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Paper:

TR13-069 | 1st May 2013 18:33

A note on the complexity of comparing succinctly represented integers, with an application to maximum probability parsing

TR13-069
Authors: Kousha Etessami, Alistair Stewart, Mihalis Yannakakis
Publication: 3rd May 2013 10:42
Keywords:

Abstract:

The following two decision problems capture the complexity of
comparing integers or rationals that are succinctly represented in
product-of-exponentials notation, or equivalently, via arithmetic
circuits using only multiplication and division gates, and integer
inputs:

Input instance: four lists of positive integers:

$a_1, \ldots , a_n; \ b_1, \ldots ,b_n; \ c_1, \ldots ,c_m; \ d_1, \ldots ,d_m;$

where each of the integers is represented in binary.

Problem 1 (equality testing): Decide whether
$a_1^{b_1} a_2^{b_2} \ldots a_n^{b_n} = c_1^{d_1} c_2^{d_2} \ldots c_m^{d_m}$.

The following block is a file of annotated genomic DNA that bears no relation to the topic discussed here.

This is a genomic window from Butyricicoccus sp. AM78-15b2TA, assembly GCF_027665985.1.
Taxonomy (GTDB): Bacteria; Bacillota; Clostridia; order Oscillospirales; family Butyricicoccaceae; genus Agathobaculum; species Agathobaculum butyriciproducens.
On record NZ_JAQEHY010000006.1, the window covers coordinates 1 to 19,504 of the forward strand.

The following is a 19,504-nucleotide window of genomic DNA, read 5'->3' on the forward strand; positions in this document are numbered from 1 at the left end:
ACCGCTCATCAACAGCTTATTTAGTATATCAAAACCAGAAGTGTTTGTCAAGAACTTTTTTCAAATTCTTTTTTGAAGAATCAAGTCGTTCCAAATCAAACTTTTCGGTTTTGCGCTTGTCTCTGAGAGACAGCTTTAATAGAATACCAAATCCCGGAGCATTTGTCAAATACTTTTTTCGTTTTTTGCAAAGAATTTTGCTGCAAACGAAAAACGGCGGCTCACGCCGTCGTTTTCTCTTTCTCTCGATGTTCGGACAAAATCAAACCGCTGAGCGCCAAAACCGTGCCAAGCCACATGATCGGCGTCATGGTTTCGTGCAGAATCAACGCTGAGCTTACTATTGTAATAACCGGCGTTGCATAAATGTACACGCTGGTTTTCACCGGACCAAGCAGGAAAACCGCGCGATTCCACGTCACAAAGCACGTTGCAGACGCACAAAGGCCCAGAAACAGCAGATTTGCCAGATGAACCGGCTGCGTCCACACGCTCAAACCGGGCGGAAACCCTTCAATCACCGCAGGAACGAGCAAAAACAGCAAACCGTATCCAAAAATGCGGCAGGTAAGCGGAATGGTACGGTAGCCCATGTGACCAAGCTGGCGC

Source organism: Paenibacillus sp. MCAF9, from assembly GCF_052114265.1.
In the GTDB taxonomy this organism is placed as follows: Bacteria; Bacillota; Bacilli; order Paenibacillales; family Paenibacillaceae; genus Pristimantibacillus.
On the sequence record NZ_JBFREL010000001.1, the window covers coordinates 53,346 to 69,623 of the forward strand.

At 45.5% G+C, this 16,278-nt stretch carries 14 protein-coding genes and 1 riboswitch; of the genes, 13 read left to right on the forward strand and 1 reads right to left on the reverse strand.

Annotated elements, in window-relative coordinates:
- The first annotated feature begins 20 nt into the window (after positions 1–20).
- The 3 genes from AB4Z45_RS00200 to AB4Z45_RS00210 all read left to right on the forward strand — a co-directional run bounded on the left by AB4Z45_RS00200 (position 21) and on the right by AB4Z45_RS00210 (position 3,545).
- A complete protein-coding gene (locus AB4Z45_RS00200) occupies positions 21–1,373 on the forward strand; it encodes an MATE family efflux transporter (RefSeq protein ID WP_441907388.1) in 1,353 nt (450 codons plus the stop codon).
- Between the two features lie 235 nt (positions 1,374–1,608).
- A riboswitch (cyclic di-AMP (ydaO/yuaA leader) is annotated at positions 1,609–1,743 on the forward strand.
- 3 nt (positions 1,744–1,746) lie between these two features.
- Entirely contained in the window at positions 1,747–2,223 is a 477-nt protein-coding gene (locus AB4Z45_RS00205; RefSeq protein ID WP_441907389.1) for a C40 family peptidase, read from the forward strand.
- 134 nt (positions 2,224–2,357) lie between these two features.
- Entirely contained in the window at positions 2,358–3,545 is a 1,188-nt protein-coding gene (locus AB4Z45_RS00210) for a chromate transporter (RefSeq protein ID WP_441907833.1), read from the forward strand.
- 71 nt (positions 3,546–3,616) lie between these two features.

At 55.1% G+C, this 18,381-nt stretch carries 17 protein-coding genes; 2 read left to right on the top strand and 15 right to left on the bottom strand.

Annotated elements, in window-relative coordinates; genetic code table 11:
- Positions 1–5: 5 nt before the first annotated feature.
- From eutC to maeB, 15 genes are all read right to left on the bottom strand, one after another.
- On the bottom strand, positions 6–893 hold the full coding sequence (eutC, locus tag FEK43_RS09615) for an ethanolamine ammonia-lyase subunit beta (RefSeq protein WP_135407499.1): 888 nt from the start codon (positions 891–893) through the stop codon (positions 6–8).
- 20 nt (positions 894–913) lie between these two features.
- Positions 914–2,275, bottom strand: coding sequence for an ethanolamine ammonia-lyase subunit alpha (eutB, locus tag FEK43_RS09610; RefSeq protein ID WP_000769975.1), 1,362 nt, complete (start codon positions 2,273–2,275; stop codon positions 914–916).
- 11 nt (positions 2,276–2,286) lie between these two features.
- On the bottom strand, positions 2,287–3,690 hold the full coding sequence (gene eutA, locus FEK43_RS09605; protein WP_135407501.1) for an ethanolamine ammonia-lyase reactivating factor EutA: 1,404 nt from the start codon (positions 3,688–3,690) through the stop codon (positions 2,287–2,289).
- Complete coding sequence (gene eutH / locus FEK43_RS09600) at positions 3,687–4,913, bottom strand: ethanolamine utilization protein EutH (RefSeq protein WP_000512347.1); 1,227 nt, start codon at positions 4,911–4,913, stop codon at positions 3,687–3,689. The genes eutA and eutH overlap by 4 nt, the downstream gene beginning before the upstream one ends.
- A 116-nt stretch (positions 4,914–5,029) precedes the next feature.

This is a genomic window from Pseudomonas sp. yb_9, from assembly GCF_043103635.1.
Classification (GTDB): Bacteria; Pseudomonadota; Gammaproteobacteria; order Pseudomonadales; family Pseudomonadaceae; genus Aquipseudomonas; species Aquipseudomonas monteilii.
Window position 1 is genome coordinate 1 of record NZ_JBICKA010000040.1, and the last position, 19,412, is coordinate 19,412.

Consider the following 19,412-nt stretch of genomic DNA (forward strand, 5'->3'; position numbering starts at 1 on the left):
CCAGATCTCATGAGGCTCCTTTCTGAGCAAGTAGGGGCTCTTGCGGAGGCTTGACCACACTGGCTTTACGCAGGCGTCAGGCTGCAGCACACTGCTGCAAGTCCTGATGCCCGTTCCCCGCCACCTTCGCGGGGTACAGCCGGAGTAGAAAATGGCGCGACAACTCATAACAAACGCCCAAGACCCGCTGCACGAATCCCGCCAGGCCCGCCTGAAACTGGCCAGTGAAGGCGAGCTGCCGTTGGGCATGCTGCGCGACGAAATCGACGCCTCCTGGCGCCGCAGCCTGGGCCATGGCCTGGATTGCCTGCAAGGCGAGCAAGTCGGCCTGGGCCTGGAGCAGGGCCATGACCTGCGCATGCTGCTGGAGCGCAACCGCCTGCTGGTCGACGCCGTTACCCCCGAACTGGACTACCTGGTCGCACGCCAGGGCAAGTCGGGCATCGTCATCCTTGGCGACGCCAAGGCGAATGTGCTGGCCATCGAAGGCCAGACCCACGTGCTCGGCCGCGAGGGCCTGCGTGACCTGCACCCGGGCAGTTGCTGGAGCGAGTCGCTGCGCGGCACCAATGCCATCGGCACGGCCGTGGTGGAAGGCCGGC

Problem 2 (inequality testing): Decide whether
$a_1^{b_1} a_2^{b_2} \ldots a_n^{b_n} \geq c_1^{d_1} c_2^{d_2} \ldots c_m^{d_m}$ .

Problem 1 is easily decidable in polynomial time using a simple
iterative algorithm. Problem 2 is much harder. We observe that the
complexity of Problem 2 is intimately connected to deep conjectures
and results in number theory. In particular, if a refined form of the
ABC conjecture formulated by Baker in 1998 holds, or if the older
Lang-Waldschmidt conjecture (formulated in 1978) on linear forms in
logarithms holds, then Problem 2 is decidable in P-time (in the
standard Turing model of computation). Moreover, it follows from the
best available quantitative bounds on linear forms in logarithms,
e.g., by Baker and W\"{u}stholz (1993) or Matveev (2000), that if m
and n are fixed universal constants then Problem 2 is decidable in
P-time (without relying on any conjectures).

We describe one application: P-time
maximum probability parsing for *arbitrary* stochastic
context-free grammars (where \epsilon-rules are allowed).

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